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January 10, 2007
Vol. VII, No. 1


"I'm Not Done Yet"
Thus begins the seventh year of BACHorgan.com. While it's a new year, the topic is unfortunately an old and familiar one. For the most recent installment, please refer to my previous Rampage:
"Authority Submissiveness Syndrome" - December 11, 2006
http://www.BACHorgan.com/RampageBack.asp?item=161

Since that last Rampage, I have learned of two situations where clergy have decided to install digital instruments in their churches despite the recommendations of their organists and without consulting their congregations. "Because I said so" is a great way to massage your ego but how is that best serving your flock? And as if that's not bad enough, one of those situations even resulted in the unwarranted firing of the organist.

Whenever I hear of an organist being fired, I always email them my "You're Fired!" workshop:
http://www.BACHorgan.com/Workshop18.asp
It seems as if I'm always trotting out this old warhorse but as long as organists keep getting fired, I'll keep sending it.

One of the recommendations in the workshop is to have a contract with the church that employs you. Now, a reader objected that if you can't afford a lawyer, a contract isn't worth the paper it's printed on. In response, I think part of the problem is that we think of contracts as coming into play after something has gone wrong. What I'd like to suggest is that a contract be used for finding out beforehand what you're getting yourself into.

How many times have you accepted a position and found out down the road that the job really sucks or that the people involved were just pretending to be nice? Not many job interviews have your potential employer saying, "For the puny amount I will pay you, I will work you like a dog and treat you worse."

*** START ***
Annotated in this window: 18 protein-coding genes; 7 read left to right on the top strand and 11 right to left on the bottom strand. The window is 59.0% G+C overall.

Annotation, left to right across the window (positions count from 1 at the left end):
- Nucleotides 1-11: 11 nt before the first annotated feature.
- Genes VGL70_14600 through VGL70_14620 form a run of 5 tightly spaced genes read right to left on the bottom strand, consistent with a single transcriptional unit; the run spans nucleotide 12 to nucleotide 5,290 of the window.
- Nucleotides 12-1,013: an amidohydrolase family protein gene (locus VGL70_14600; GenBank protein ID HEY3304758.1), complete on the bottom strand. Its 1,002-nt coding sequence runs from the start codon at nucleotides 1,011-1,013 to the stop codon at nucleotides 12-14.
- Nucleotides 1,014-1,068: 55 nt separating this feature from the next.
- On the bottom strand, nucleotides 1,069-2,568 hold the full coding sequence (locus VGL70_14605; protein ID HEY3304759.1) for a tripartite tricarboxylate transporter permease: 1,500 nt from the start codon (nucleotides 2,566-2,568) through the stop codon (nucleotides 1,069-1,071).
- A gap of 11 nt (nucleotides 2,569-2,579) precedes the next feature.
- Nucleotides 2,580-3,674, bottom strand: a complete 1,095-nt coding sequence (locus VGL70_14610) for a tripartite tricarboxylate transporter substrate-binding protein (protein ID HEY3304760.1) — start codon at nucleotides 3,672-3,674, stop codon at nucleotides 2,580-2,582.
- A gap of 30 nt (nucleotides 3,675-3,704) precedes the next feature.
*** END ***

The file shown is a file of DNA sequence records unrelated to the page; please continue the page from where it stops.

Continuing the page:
So if you want to avoid a potentially bad employment experience before you step in it, your first step should be to insist on a contract. A decent person or institution won't balk at that. Now, if you really want to flush out their true character, take the next step and insist on a dignity clause. If they turn blue or green or red, walk away. No, in fact, run.

Wait, what's a dignity clause? (Quick, name that Marx Bros. movie: "Ha-ha-ha-ha-ha! You can't fool me. There ain't no Sanity Clause!") No, I haven't lost it. In my last Rampage, I mentioned I was reading "All Rise: Somebodies, Nobodies, and the Politics of Dignity" by Robert W. Fuller:
http://www.amazon.com/exec/obidos/ASIN/1576753859/bachorgancom-20

Well, I finished it and I have to say that it is a very well-written and inspiring book. I've added it to my Book Store and Book Club pages and highly recommend it to all, and especially to church musicians. So, what's a dignity clause?

If you are an AGO member, you should already know that the AGO will under certain circumstances become involved after a wrongful termination of an organist by a church. However, as its involvement on these occasions takes place after the fact, the AGO has a limited ability to actually impact change in the workplace. With the number of seasoned organists that have been fired recently, I'd like to suggest that the AGO exchange its reactionary policies for policies that could really make a difference.